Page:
People usually get sick after swallowing the germ. Most people develop diarrhea (often bloody), severe stomach cramps and vomiting but if the infection is not so severe, the affected people recover within one week.
‘U.S. Department of Agricultures Food Safety and Inspection Service, FDA, CDC are still investigating the multi-state outbreak of Shiga toxin-producing E. coli O157: H7 infection and since the investigation is still going on, CDC is not recommending that consumers avoid any particular food at this time.’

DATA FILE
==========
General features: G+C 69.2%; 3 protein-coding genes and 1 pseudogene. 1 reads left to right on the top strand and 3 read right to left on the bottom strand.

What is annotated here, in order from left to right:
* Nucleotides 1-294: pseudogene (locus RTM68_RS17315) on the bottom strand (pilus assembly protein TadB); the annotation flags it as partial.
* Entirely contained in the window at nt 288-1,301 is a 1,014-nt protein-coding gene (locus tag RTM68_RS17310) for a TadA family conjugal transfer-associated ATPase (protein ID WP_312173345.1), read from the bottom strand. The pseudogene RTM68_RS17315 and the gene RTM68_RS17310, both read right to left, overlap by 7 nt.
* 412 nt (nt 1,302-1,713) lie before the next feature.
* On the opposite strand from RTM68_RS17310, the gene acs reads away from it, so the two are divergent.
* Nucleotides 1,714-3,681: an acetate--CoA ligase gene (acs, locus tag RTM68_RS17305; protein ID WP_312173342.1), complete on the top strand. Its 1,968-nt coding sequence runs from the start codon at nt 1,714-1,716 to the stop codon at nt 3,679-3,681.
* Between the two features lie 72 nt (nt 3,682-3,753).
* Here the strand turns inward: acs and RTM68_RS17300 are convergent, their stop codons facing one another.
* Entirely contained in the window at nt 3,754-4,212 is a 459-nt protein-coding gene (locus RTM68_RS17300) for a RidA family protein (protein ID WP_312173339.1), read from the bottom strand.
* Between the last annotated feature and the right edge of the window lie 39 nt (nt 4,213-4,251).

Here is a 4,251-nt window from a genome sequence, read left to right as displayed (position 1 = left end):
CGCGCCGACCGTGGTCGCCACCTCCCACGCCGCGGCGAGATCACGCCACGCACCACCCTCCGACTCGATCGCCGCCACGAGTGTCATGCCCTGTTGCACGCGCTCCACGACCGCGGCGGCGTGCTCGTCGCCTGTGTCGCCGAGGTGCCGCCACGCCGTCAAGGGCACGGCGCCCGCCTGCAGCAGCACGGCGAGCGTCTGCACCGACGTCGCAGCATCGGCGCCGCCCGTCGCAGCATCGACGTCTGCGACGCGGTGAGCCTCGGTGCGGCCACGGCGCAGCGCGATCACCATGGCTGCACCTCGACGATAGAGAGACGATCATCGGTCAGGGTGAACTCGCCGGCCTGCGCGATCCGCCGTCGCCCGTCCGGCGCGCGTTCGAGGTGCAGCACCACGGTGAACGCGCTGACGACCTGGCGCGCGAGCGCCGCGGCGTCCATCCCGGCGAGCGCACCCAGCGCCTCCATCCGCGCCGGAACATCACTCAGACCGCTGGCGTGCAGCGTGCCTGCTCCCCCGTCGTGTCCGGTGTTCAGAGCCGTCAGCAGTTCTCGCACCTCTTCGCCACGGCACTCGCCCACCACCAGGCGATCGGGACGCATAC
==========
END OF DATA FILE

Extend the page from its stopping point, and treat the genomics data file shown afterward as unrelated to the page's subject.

The infection counts are distributed unequally in all seven states
- New Jersey - 6
- Idaho - 4
- Pennsylvania -2
- Connecticut - 2
- Washington - 1
- Missouri -1
- Ohio -1
Sometimes the illness can last longer and thereby it can be more severe, resulting in a type of kidney failure called hemolytic uremic syndrome (HUS).
No deaths have been reported so far, but a patient has been hospitalized because he developed the hemolytic uremic syndrome.
"State and local public health officials are interviewing ill people to determine what they ate and other exposures in the week before their illness started," the CDC said.